Book Review Travel

Swann’s Way (A la recherché du temps perdu 1) by Marcel Proust

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I’m writing this in the beautiful Spanish Pyrenees, having spent a day doing little more than reading Proust and looking down, from an off-season ski-lodge 1000 metres above it, at a beautiful (though man made) lake.

I’d been reading Swann’s Way (the first volume of A La Recherché du Temps Perdu (check spelling)) for about a week, and had felt it begin to drag. No, that’s not fair. I’d read it slowly because I’d been travelling around northern Spain (and Andorra) and, quite simply, had more immediately engaging things to do than read French modernism.

Andorra is weird (that’s an aside), but the first volume of Proust’s rightly seminal novel is not.

I wasn’t certain what to expect, tbh. I was aware of comparisons with James Joyce and I was wary*, but I was also aware of his famed similarity to Karl Ove Knausgaard and was the literary equivalent of ENGORGED TO MOMENTS BEFORE POINT OF ORGASM. So, my expectations were confused and conflicted, but they were much more favourably met than they were when I finally knuckled down and read Ulysses about 13 months ago.

Swann’s Way contains three sections, the latter two much more enjoyable than the first.

The first one is about the narrator, the (to my knowledge) autobiographical “I”. This section is about his childhood in a wealthy rural town, with occasional visits from an intriguing neighbour, Swann, interrupting the narrator’s mother-obsessed daily routine. The world is rich and “privileged”, but the narrator (unnamed)’s attachment to his mother is clearly and deliberately excessive to the point of embarrassment, and the central event is an attempt to fulfil the narrator’s childhood need (age unspecified) to get a goodnight kiss from his mother on an evening when she is entertaining a guest, the aforementioned Swann. This, as narrative, is dull. But it is written with panache and, I suppose, poetry.

The second part of the novel is “Swann in Love”, and we are rushed back in time to the early twenties of this family friend, and his confused and conflicting love affair with a notorious young woman. This, imo, is great. Lots about snobbery, class, desire, love and sex. Lots of philosophical passages about “important” things and-

The third part ties together the first two sections, tightening the narrator’s relationship to Swann, his daughter and his wife (a “who will it be???” of disappointingly gripping dimensions) and exploring further the book’s discussion of love and memory.
Because this is a text all about memory. About its falsity and about its pleasures, about its ridiculousness and its importance, about the fact that it (dis)colours every experience one ever has.

There is philosophical rambling like in Ulysses, but here it comes amongst a story where I care about and am interested in more than one character. Swann is more charming than Leopold Bloom (though perhaps not as INTERESTING in a politico-cultural-21st-century kind of way), but the nameless narrator is so much more engaging than Stephen Dedalus** that the book’s boring bits are still, even, a bit interesting. There is the poetic philosophising of Joyce, and there are bits that are dry, here, but in Proust I was still interested in what was happening. No matter how close to being bored I was by the narrator, I wanted to keep reading so I could learn more about Swann. Which was not the case with Ulysses. There every chapter about Stephen made me want to consider abandoning literature for life…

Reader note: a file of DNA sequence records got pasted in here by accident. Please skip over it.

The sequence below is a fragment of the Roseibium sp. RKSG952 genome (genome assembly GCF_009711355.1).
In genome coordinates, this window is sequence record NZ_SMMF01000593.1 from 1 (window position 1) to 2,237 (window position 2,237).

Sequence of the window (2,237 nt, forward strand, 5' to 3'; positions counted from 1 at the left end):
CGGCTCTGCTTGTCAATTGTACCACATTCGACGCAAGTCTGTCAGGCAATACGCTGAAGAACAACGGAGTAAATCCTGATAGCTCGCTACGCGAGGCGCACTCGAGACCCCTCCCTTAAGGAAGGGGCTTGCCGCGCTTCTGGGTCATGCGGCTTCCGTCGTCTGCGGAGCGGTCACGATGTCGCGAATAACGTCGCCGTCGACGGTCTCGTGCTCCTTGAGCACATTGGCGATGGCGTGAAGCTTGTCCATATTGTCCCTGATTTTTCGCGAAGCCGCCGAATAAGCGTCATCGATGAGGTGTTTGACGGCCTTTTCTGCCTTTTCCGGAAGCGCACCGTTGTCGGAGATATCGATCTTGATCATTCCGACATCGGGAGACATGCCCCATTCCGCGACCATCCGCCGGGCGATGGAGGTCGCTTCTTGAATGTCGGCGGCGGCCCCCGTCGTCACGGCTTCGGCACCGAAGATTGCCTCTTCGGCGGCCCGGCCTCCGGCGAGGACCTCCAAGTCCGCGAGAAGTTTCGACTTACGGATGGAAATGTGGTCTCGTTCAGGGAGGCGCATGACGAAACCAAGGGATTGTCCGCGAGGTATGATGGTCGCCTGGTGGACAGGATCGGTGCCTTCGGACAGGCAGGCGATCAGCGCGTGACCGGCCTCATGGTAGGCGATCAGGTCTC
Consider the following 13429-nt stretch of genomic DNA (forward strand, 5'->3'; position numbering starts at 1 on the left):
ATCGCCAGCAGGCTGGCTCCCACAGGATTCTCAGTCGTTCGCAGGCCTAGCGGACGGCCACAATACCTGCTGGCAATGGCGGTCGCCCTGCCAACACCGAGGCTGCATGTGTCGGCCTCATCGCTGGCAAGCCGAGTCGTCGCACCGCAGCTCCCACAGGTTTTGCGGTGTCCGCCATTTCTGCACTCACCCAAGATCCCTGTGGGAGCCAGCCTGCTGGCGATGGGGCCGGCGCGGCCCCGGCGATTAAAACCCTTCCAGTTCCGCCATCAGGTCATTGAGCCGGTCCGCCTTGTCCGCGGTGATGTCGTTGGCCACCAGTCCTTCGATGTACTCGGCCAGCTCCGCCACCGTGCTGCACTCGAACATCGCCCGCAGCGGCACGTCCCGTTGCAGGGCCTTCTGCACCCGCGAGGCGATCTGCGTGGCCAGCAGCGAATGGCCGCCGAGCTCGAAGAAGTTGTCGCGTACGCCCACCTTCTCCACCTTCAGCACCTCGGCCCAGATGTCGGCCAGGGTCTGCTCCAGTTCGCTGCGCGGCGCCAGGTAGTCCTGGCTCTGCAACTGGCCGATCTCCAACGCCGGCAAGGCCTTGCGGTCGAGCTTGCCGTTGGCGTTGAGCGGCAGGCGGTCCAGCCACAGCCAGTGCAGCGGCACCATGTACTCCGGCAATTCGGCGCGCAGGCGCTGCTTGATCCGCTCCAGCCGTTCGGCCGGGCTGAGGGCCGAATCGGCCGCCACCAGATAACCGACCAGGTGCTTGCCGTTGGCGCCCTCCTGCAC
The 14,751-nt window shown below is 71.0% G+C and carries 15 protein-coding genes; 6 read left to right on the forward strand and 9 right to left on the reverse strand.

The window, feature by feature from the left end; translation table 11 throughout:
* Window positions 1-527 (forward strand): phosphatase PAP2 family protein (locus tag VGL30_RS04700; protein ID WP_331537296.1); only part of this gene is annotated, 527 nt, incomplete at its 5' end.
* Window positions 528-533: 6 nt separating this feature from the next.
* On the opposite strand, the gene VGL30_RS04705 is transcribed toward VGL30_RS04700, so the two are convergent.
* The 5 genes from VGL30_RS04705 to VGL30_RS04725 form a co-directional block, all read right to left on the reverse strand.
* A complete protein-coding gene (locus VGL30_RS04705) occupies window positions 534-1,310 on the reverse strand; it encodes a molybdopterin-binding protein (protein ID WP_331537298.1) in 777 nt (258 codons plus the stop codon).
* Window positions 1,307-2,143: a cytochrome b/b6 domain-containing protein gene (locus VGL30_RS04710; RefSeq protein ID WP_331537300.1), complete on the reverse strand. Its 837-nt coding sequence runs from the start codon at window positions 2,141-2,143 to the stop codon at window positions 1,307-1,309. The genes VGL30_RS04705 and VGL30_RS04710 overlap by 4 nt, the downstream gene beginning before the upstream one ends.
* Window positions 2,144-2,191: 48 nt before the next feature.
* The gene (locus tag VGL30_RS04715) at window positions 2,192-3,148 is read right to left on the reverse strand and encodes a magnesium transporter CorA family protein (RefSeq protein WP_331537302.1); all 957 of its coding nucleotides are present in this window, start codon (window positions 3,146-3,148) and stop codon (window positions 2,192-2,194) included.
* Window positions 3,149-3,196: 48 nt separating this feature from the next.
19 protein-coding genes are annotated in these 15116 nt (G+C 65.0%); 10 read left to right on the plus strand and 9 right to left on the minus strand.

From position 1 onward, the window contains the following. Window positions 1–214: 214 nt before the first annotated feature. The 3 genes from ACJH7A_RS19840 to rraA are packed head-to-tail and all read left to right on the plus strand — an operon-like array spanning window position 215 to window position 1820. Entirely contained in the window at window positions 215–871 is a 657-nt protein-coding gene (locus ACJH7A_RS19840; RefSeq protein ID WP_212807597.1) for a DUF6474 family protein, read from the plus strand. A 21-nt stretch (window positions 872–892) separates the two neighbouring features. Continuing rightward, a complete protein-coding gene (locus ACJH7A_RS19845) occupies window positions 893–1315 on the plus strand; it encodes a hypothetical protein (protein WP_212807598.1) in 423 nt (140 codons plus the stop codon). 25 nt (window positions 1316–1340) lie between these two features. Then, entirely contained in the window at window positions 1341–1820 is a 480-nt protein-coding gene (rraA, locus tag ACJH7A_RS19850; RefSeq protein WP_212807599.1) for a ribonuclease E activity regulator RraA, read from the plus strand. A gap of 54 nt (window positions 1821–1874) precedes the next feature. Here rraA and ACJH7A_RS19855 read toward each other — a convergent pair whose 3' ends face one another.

Knausgaard, my real “favourite writer”*** is often compared to Proust, and this was incredibly striking when I began to read the P-man. The digressions, the detail (several pages about dunking a biscuit in tea), were familiar, but rather than being about the familiar lower middle class Northern European upbringing in the late 20th century I also had, it was about being super rich and double-homed in France a century before. Knausgaard has taken Proust’s techniques and applied them to a time and lifestyle much more familiar and recognisable to me and the other wanky self-described literati like me.

But this isn’t really the real comparison I found. It wasn’t cross-language echoes of Joyce or the precursors of King Karl I found most prominent in Swann’s Way, it was instead the influence of two comic writers whose tones and techniques I felt to be the most apparent: Oscar Wilde and Laurence Sterne.

The drawing room comedy that exists during “Swann in Love” was incredibly reminiscent of Wilde’s farces, whilst the overall tone of the book read almost like (a cleverer) Tristram Shandy. The digressive nature, the narratorial self-importance coupled with self-shaming, the wit, the frequent good jokes, reminded me of Sterne. Who is a writer I do find funny and do wish had written more than one novel and some scraps.

Proust (certainly in this translation) is readable, is evocative, is charming and is witty. There is poetry and philosophy, there are ideas and there is plot. Do not be intimidated by this, because even the boring bits are swiftly over.

Swann’s Way is an engaging and an entertaining read. I will definitely persist with Proust, and I will proudly admit that I like it because it is nowhere near as difficult as I had feared.

Ultimate comment: Worth the effort, despite the effort being less than expected.

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* Last Summer I went to Essaouira (Morocco) to read Ulysses, this year I have come to the Pyrenees to read Proust – the second trip a MUCH BETTER DECISION.

** The arch villain of this blog.

*** If one must be so juvenile as to name one and feels inclined to forget BS Johnson, Malcolm Lowry, Virginia Woolf and David Foster Wallace.

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